Gaps in enforcement of Environment Legislations – UPSC GS3

  • Between 2014 and 2019, the Ministry of Environment, Forest and Climate Change (MoEFCC) has granted over 11,500 environment and forest clearances.
Legal Framework of Environment Protection in India:
  • Constitutional Provisions:
    • Article 48A of the Constitution specifies that the State shall endeavour to protect and improve the environment and to safeguard the forests and wildlife of the country.
    • Article 51A further provides that every citizen shall protect the environment.
  • Statutory Provisions:
    • Wildlife Protection Act, 1972
    • Forest (Conservation) Act, 1980
    • Environment (Protection) Act, 1986
    • National Green Tribunal (NGT) Act, 2010
    • Coastal Regulation Zone Notification, 2011
    • Environment Impact Assessment(EIA), 2006
What are Issues in Enforcement of Environmental Laws in India?
  • Shortage of Personnel: The Union Environment Ministry has less than 80 officials for field verification under green laws, who are expected to visit thousands of project sites at least once a year.
  • Lack of Political Will: In 2006, a OECD report blamed the “absence of strong political will” for significant funding limitations faced by all environmental institutions in India. This condition has remained the same more or less.
  • Dilution of Green Clearances: Instead of strengthening the monitoring mechanism and applying effective punitive tools, successive governments have relied on amnesty (post-facto clearance), incentives (subsidies) or self-certification that helped cut non-compliance.
  • No Public Participation: The Green legislations in India are silent about the public participation as regards environmental protection. There is a need to involve the citizens in environmental protection to check arbitrariness and raise awareness and empathy towards the environment.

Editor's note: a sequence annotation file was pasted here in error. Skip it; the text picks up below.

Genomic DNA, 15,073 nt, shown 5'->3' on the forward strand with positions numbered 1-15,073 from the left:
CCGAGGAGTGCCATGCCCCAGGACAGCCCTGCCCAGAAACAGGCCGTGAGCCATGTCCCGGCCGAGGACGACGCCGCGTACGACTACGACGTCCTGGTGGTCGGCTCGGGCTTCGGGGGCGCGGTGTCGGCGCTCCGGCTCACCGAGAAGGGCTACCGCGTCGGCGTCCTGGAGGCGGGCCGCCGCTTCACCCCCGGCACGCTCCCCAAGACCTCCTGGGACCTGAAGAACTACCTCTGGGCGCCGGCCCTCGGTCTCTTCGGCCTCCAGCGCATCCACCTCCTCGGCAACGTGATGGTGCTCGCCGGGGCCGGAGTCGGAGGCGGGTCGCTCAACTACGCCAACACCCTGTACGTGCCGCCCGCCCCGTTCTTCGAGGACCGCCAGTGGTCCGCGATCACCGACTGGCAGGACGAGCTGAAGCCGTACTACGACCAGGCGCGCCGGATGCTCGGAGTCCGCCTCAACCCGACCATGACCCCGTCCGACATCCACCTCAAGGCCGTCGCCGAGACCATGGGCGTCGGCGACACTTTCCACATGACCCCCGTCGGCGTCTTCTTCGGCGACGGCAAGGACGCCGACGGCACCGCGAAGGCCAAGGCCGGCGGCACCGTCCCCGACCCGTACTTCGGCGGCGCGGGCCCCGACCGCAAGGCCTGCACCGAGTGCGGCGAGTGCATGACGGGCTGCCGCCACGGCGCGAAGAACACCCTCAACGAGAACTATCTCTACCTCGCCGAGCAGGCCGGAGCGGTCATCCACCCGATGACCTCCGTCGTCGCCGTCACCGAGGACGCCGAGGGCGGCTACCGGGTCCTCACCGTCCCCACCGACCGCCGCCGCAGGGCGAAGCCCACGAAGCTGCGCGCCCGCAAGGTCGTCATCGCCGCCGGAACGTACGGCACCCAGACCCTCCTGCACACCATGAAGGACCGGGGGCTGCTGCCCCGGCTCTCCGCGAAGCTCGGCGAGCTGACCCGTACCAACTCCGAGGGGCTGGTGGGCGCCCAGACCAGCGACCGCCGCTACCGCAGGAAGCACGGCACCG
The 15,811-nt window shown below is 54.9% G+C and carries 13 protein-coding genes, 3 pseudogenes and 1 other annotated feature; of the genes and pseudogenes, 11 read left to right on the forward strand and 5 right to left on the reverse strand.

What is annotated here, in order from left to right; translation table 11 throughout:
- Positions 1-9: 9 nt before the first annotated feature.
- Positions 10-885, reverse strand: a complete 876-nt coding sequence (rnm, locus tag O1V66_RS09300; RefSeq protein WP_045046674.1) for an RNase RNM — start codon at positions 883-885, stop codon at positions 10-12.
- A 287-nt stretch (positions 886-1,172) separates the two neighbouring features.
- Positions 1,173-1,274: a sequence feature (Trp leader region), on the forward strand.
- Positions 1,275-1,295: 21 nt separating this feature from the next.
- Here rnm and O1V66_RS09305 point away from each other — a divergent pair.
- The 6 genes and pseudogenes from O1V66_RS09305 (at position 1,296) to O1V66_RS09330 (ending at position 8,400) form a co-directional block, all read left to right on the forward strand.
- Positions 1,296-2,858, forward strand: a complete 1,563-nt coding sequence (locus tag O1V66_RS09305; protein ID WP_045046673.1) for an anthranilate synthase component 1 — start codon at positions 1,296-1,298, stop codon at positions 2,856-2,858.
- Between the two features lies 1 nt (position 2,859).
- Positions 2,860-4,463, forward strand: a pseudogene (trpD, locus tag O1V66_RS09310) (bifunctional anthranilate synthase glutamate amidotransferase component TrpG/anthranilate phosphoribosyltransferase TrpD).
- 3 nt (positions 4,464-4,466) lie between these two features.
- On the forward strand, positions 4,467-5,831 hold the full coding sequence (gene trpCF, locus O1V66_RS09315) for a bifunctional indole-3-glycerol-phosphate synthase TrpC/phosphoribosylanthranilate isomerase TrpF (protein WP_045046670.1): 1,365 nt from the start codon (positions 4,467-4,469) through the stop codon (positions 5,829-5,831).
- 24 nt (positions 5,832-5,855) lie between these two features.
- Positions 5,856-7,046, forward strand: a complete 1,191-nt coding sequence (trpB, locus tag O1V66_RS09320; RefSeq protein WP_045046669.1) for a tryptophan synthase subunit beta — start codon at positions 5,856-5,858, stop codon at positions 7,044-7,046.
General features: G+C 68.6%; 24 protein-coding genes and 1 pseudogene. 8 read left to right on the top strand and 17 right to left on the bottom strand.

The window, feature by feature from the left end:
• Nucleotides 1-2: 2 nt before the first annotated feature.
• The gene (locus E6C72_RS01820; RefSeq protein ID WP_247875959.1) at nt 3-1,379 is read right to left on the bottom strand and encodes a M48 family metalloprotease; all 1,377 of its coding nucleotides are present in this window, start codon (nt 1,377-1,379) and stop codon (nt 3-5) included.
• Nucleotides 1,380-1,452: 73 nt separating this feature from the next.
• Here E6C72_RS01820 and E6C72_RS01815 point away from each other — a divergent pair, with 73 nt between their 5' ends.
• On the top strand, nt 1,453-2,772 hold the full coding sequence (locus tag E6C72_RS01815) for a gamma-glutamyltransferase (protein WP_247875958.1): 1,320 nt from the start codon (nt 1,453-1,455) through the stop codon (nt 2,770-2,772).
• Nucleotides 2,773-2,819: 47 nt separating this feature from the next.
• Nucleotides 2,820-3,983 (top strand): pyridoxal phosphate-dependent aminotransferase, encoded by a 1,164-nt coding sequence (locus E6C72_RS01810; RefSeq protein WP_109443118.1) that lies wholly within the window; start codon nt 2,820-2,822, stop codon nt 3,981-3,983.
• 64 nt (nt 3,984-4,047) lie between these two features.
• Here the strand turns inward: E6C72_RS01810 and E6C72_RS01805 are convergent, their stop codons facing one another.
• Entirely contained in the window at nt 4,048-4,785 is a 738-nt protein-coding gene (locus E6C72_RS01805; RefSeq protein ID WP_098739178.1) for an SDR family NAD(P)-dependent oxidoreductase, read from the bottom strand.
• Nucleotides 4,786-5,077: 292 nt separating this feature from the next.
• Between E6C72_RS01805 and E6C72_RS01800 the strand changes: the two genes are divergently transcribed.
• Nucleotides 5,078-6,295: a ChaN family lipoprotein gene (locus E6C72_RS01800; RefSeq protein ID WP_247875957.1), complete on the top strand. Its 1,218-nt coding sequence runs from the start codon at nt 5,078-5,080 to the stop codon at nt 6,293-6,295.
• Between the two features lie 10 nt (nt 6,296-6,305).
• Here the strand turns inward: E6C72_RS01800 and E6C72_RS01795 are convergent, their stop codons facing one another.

Examples of violations of Environment Legislations in India:
  • Ken-Betwa Link Project (KBLP):
    • Ever since it was proposed in the mid-90s, KBLP has been considered unviable by several experts for its immense environmental cost.
    • The project was rejected in 2011, only to be revived with a techno-economic clearance in 2016.
    • In 2017, its forest clearance was made conditional on compensating for the diversion of 60.17 sq km of forest land by adding an equal extent of revenue land to the Panna tiger reserve.
  • Subansiri project:
    • For 17 years, both the Environment ministry and the state have been ignoring the most crucial condition imposed by the Supreme Court in 2004 for clearing the 2,000-MW Subansiri project.
  • Dibang multipurpose project:
    • The Ministry issued the final forest clearance to the twice-rejected 3,000-MW Dibang multipurpose project despite being made aware that Arunachal had not complied with the key precondition of declaring the catchment forests as a national park.
Way Forward:
  • Separate Independent Regulation: Independence in standard-setting, monitoring, and enforcement are important characteristics of an effective regulatory body.
  • Setting-up of a stand-alone independent body must precede fragmented revamping of environmental laws.
  • Second Generation Reform: A second-generation reform for environmental regulation, which will safeguard environment and community rights as well as reduce time and transaction costs for the industry is the need of the hour.
  • Simplification of Laws: It is needed to reduce multiplicity, remove archaic laws and streamline the regulatory procedure.
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